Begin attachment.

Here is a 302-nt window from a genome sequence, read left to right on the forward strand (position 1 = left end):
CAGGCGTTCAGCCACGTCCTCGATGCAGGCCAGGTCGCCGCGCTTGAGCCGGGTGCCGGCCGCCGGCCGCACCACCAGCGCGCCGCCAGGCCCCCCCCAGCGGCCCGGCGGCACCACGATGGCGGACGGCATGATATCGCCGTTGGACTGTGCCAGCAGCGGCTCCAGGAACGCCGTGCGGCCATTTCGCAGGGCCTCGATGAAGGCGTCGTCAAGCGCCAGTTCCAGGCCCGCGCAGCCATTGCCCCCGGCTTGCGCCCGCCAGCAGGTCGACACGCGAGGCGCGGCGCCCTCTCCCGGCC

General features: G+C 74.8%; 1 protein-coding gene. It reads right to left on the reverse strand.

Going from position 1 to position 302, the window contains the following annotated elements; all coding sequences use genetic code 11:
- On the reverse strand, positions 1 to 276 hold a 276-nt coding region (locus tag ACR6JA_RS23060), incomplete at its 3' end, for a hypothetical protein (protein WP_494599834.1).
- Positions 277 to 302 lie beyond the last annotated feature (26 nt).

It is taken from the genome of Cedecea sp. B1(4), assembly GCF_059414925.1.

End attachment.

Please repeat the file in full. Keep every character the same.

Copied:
Here is a 302-nt window from a genome sequence, read left to right on the forward strand (position 1 = left end):
CAGGCGTTCAGCCACGTCCTCGATGCAGGCCAGGTCGCCGCGCTTGAGCCGGGTGCCGGCCGCCGGCCGCACCACCAGCGCGCCGCCAGGCCCCCCCCAGCGGCCCGGCGGCACCACGATGGCGGACGGCATGATATCGCCGTTGGACTGTGCCAGCAGCGGCTCCAGGAACGCCGTGCGGCCATTTCGCAGGGCCTCGATGAAGGCGTCGTCAAGCGCCAGTTCCAGGCCCGCGCAGCCATTGCCCCCGGCTTGCGCCCGCCAGCAGGTCGACACGCGAGGCGCGGCGCCCTCTCCCGGCC

General features: G+C 74.8%; 1 protein-coding gene. It reads right to left on the reverse strand.

Going from position 1 to position 302, the window contains the following annotated elements; all coding sequences use genetic code 11:
- On the reverse strand, positions 1 to 276 hold a 276-nt coding region (locus tag ACR6JA_RS23060), incomplete at its 3' end, for a hypothetical protein (protein WP_494599834.1).
- Positions 277 to 302 lie beyond the last annotated feature (26 nt).

It is taken from the genome of Cedecea sp. B1(4), assembly GCF_059414925.1.